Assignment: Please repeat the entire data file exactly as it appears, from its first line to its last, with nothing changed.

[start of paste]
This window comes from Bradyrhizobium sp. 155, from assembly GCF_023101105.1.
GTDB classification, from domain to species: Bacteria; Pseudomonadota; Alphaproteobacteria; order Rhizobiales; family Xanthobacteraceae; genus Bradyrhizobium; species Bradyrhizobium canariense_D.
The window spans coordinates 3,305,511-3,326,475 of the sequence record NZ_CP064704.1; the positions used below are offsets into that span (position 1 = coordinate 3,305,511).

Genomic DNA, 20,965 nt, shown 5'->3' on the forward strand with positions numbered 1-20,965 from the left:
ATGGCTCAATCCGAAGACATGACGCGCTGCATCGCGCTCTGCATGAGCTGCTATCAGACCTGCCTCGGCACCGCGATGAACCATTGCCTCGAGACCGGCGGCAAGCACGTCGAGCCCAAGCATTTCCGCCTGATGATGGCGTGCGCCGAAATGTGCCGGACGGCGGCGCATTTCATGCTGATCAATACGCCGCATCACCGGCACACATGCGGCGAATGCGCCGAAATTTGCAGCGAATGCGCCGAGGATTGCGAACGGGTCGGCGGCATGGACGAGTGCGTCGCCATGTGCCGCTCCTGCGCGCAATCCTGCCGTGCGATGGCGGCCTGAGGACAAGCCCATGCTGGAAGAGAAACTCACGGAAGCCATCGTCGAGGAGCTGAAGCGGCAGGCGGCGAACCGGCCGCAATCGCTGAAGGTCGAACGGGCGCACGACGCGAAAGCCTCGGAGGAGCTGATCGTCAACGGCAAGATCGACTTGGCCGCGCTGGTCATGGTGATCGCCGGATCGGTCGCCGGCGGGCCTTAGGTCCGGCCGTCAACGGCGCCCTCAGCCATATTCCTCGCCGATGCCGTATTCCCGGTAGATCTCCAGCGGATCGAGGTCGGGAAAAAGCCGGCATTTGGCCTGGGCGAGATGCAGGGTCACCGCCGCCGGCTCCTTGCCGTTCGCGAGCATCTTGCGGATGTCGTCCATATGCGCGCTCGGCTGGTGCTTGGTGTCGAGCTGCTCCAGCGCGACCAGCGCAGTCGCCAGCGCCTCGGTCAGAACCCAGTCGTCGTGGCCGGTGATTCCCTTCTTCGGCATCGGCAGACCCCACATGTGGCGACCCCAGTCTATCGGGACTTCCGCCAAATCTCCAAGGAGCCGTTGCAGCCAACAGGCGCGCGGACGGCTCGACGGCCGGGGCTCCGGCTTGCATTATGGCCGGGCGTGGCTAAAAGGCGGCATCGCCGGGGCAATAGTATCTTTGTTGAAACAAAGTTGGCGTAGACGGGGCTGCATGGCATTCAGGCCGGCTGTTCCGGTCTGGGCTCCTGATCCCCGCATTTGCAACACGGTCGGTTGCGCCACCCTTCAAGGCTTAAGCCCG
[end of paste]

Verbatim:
This window comes from Bradyrhizobium sp. 155, from assembly GCF_023101105.1.
GTDB classification, from domain to species: Bacteria; Pseudomonadota; Alphaproteobacteria; order Rhizobiales; family Xanthobacteraceae; genus Bradyrhizobium; species Bradyrhizobium canariense_D.
The window spans coordinates 3,305,511-3,326,475 of the sequence record NZ_CP064704.1; the positions used below are offsets into that span (position 1 = coordinate 3,305,511).

Genomic DNA, 20,965 nt, shown 5'->3' on the forward strand with positions numbered 1-20,965 from the left:
ATGGCTCAATCCGAAGACATGACGCGCTGCATCGCGCTCTGCATGAGCTGCTATCAGACCTGCCTCGGCACCGCGATGAACCATTGCCTCGAGACCGGCGGCAAGCACGTCGAGCCCAAGCATTTCCGCCTGATGATGGCGTGCGCCGAAATGTGCCGGACGGCGGCGCATTTCATGCTGATCAATACGCCGCATCACCGGCACACATGCGGCGAATGCGCCGAAATTTGCAGCGAATGCGCCGAGGATTGCGAACGGGTCGGCGGCATGGACGAGTGCGTCGCCATGTGCCGCTCCTGCGCGCAATCCTGCCGTGCGATGGCGGCCTGAGGACAAGCCCATGCTGGAAGAGAAACTCACGGAAGCCATCGTCGAGGAGCTGAAGCGGCAGGCGGCGAACCGGCCGCAATCGCTGAAGGTCGAACGGGCGCACGACGCGAAAGCCTCGGAGGAGCTGATCGTCAACGGCAAGATCGACTTGGCCGCGCTGGTCATGGTGATCGCCGGATCGGTCGCCGGCGGGCCTTAGGTCCGGCCGTCAACGGCGCCCTCAGCCATATTCCTCGCCGATGCCGTATTCCCGGTAGATCTCCAGCGGATCGAGGTCGGGAAAAAGCCGGCATTTGGCCTGGGCGAGATGCAGGGTCACCGCCGCCGGCTCCTTGCCGTTCGCGAGCATCTTGCGGATGTCGTCCATATGCGCGCTCGGCTGGTGCTTGGTGTCGAGCTGCTCCAGCGCGACCAGCGCAGTCGCCAGCGCCTCGGTCAGAACCCAGTCGTCGTGGCCGGTGATTCCCTTCTTCGGCATCGGCAGACCCCACATGTGGCGACCCCAGTCTATCGGGACTTCCGCCAAATCTCCAAGGAGCCGTTGCAGCCAACAGGCGCGCGGACGGCTCGACGGCCGGGGCTCCGGCTTGCATTATGGCCGGGCGTGGCTAAAAGGCGGCATCGCCGGGGCAATAGTATCTTTGTTGAAACAAAGTTGGCGTAGACGGGGCTGCATGGCATTCAGGCCGGCTGTTCCGGTCTGGGCTCCTGATCCCCGCATTTGCAACACGGTCGGTTGCGCCACCCTTCAAGGCTTAAGCCCG